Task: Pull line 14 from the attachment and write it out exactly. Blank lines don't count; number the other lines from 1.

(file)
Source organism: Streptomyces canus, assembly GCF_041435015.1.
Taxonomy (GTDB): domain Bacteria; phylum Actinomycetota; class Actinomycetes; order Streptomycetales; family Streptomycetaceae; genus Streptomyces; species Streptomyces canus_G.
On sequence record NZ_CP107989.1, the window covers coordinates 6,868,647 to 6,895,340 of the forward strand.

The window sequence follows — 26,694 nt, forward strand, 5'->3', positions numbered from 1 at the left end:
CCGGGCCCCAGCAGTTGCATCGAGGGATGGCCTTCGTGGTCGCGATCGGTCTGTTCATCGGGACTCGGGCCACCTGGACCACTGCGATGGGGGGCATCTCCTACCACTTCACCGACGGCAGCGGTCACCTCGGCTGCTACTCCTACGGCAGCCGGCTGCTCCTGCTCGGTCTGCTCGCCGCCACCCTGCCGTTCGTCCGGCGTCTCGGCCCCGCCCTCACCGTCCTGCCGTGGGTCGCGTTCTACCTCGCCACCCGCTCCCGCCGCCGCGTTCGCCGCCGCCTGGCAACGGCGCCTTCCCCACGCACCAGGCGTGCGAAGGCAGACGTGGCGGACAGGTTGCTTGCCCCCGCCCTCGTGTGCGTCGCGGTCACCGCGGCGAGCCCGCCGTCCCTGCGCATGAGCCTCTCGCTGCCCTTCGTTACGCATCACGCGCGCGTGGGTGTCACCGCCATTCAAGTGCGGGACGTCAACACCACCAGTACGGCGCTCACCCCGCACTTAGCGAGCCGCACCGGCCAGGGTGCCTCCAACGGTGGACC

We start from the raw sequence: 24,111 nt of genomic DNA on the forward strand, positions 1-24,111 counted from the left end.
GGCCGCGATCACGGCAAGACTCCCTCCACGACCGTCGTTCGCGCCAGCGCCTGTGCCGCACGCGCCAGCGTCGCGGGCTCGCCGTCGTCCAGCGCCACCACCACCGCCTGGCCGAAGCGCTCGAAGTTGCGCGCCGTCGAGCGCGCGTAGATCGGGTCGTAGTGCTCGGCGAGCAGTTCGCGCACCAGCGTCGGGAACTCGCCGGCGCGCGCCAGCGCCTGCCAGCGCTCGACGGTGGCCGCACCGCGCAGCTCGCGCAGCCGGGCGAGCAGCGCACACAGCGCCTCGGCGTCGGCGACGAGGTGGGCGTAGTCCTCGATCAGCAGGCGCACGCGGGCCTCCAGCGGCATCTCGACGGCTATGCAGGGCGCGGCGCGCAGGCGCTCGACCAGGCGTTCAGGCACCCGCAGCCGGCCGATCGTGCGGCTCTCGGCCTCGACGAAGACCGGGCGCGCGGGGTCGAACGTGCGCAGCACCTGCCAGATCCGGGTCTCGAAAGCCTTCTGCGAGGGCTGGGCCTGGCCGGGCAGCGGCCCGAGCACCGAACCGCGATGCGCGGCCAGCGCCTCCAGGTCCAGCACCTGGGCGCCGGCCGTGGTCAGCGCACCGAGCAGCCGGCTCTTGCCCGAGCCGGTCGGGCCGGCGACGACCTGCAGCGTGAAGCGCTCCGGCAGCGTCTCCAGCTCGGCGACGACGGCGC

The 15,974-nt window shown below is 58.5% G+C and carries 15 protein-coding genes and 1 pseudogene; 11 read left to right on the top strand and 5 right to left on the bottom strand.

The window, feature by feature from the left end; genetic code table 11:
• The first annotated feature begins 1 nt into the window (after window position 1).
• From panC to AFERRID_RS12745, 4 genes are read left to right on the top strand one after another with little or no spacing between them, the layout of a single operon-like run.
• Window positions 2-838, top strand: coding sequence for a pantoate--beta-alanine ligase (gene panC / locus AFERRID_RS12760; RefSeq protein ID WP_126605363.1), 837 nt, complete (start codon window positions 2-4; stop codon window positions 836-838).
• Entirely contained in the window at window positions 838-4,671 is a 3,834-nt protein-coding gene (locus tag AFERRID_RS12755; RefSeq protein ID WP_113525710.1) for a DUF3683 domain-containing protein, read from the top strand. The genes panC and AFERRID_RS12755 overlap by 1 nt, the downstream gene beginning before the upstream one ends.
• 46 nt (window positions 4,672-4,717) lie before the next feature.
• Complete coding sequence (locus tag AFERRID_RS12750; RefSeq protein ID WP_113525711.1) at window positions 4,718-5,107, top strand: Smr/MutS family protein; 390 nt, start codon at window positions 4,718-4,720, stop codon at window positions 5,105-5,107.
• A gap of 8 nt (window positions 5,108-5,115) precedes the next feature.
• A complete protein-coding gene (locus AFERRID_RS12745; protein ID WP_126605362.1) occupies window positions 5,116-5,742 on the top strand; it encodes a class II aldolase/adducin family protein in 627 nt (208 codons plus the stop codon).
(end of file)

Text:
• 46 nt (window positions 4,672-4,717) lie before the next feature.